If you are too busy to write guest posts, you can use the broken link strategy to gain valuable backlinks. However, this strategy doesn’t work well for new businesses because you might not have enough links distributed across the internet.
Broken link building works by reclaiming the links you previously had. More often than not, links get broken because your publishing site moved your content to a different page or any other reason.
You can find broken links by pasting your site’s URL on Ahrefs broken link checker tool. Here’s what it looks like.
This shows a list of links that are broken, and you can reclaim them by connecting with these sites.
Moreover, you can fix broken links on your site as well with the help of this free tool – but it falls under on-page SEO practices.
Businesses are actively looking for niche-relevant stats to post on their website. You can satisfy this need by creating infographics, posting them on your blog page, or listing them on infographic directories. Sites looking for this information will link back to your infographic, automatically earning you a backlink.
Although you can’t control the quality of backlinks you get through infographics, it’s an excellent passive link-building strategy on its own.
You can post your content on social media for a No follow backlink. Although it won’t pass any link juice, you’ll expose your content to a wider audience – boosting your brand awareness.
Social media links work best when you write a killer content piece because it has a chance of going viral. When your followers share your content on their social media page, you get more traffic which can be directed to other web pages or blog posts on your site through internal linking (mentioned in on-page SEO)
To rank for local search queries like “carpenter near me,” you must create your Google my Business profile. But setting up your GMB profile is only the beginning of your off-page SEO efforts. You must optimize your GMB profile to rank in Google’s “snack pack” results.
Snack pack results are a collection of top GMB profiles that show up against a local keyword like “clothing stores near me.” Here’s what it looks like,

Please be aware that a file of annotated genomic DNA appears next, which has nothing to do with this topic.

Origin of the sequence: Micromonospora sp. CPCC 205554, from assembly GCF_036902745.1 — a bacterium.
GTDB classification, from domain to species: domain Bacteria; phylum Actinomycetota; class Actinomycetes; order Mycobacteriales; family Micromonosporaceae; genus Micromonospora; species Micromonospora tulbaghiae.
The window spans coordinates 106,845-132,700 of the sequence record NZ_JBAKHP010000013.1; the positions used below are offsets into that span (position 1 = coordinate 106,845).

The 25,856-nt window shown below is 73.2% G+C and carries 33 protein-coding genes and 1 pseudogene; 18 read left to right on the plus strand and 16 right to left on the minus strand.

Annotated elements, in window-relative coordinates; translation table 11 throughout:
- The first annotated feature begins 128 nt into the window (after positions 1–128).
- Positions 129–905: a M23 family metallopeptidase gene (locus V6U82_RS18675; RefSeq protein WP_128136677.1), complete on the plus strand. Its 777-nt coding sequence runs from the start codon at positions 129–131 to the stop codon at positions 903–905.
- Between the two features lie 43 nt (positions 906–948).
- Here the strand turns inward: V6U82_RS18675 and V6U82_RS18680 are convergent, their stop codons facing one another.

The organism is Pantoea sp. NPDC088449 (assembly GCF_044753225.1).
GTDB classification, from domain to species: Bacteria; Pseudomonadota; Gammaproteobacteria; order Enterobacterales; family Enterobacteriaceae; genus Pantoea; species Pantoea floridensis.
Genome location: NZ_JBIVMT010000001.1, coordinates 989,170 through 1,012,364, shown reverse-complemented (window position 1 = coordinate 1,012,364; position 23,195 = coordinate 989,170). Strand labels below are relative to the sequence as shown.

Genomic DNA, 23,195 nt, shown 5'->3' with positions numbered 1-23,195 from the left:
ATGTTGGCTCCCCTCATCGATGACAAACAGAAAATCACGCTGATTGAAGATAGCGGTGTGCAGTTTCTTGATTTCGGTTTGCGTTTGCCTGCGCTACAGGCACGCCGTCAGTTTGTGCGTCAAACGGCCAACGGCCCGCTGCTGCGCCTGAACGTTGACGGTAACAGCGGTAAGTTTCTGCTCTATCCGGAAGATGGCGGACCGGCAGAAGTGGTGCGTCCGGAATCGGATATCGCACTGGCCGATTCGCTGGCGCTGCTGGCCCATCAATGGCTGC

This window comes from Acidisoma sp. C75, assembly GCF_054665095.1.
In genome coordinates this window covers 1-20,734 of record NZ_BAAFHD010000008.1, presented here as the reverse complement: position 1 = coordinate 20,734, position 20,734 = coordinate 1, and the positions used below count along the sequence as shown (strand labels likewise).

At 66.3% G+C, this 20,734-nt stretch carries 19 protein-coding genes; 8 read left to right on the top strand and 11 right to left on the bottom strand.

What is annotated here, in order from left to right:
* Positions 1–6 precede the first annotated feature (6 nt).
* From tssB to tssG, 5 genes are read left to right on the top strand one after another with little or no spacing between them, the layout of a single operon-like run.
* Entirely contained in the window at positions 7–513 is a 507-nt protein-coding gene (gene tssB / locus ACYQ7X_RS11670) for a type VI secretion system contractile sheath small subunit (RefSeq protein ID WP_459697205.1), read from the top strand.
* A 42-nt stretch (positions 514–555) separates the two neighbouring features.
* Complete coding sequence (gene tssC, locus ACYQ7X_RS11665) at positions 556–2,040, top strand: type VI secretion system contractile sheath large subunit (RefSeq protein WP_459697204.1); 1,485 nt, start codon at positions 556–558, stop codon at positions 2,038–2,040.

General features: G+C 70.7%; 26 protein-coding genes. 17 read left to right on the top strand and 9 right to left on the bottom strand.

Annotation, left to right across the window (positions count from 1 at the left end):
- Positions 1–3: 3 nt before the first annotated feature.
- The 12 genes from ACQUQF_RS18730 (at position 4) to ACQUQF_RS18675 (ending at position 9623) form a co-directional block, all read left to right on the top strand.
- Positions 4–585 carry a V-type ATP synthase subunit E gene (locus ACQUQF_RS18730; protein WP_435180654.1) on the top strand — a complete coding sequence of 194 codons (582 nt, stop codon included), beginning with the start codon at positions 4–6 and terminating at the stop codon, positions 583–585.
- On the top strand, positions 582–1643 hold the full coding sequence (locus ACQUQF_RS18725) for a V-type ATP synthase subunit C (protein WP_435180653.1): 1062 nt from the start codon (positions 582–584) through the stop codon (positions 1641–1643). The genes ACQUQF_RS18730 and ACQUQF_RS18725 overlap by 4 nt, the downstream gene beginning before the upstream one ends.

Adding keywords that best represent your business and choosing the right business category increases your chances of ranking in Google’s snack pack results.
And according to Social Media Today, 46% of all Google searches consist of users looking for local results. Hence, GMB optimization is crucial for off-page SEO because it boosts your web traffic and brand awareness in local searches.
What’s the first thing you do when you are interested in buying a product or service? – Read reviews, right? So does Google – well, not “technically read.”
Reviews are a crucial part of off-page SEO and improve your Google snack pack ranking. This is because Google ranks businesses with high positive reviews, and negative reviews adversely affect your ranking. However, reviews on your personal site aren’t as important as Google reviews.
So fine-tune your services and deliver the best results to your customers, and they’ll be happy to review your services.
SEO can be broken down into two categories – on-page SEO and off-page SEO. Although both categories perform different activities, the end goal is the same – ranking higher on search engine results.
Some marketers value off-page SEO over on-page SEO. However, improving the internal elements of your website is equally important as improving external elements.
If you are looking for an SEO agency to handle both off-page and on-page SEO, you can reach out to Search Berg. Or you can give us a call by dialing 855 444 4777.